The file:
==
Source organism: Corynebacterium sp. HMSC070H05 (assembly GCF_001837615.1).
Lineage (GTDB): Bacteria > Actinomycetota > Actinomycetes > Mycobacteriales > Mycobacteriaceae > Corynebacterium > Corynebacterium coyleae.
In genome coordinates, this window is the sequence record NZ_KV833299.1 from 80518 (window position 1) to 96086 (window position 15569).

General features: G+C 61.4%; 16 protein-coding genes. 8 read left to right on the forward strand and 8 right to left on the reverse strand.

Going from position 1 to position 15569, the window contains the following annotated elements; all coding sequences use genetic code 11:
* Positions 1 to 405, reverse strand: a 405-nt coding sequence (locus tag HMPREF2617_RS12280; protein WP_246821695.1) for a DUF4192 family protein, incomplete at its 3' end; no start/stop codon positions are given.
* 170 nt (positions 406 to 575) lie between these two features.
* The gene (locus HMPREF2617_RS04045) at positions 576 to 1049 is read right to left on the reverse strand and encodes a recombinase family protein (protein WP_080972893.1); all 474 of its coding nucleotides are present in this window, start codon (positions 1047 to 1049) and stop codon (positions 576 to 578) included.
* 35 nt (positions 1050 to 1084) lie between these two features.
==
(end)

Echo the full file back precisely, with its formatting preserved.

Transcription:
Source organism: Corynebacterium sp. HMSC070H05 (assembly GCF_001837615.1).
Lineage (GTDB): Bacteria > Actinomycetota > Actinomycetes > Mycobacteriales > Mycobacteriaceae > Corynebacterium > Corynebacterium coyleae.
In genome coordinates, this window is the sequence record NZ_KV833299.1 from 80518 (window position 1) to 96086 (window position 15569).

General features: G+C 61.4%; 16 protein-coding genes. 8 read left to right on the forward strand and 8 right to left on the reverse strand.

Going from position 1 to position 15569, the window contains the following annotated elements; all coding sequences use genetic code 11:
* Positions 1 to 405, reverse strand: a 405-nt coding sequence (locus tag HMPREF2617_RS12280; protein WP_246821695.1) for a DUF4192 family protein, incomplete at its 3' end; no start/stop codon positions are given.
* 170 nt (positions 406 to 575) lie between these two features.
* The gene (locus HMPREF2617_RS04045) at positions 576 to 1049 is read right to left on the reverse strand and encodes a recombinase family protein (protein WP_080972893.1); all 474 of its coding nucleotides are present in this window, start codon (positions 1047 to 1049) and stop codon (positions 576 to 578) included.
* 35 nt (positions 1050 to 1084) lie between these two features.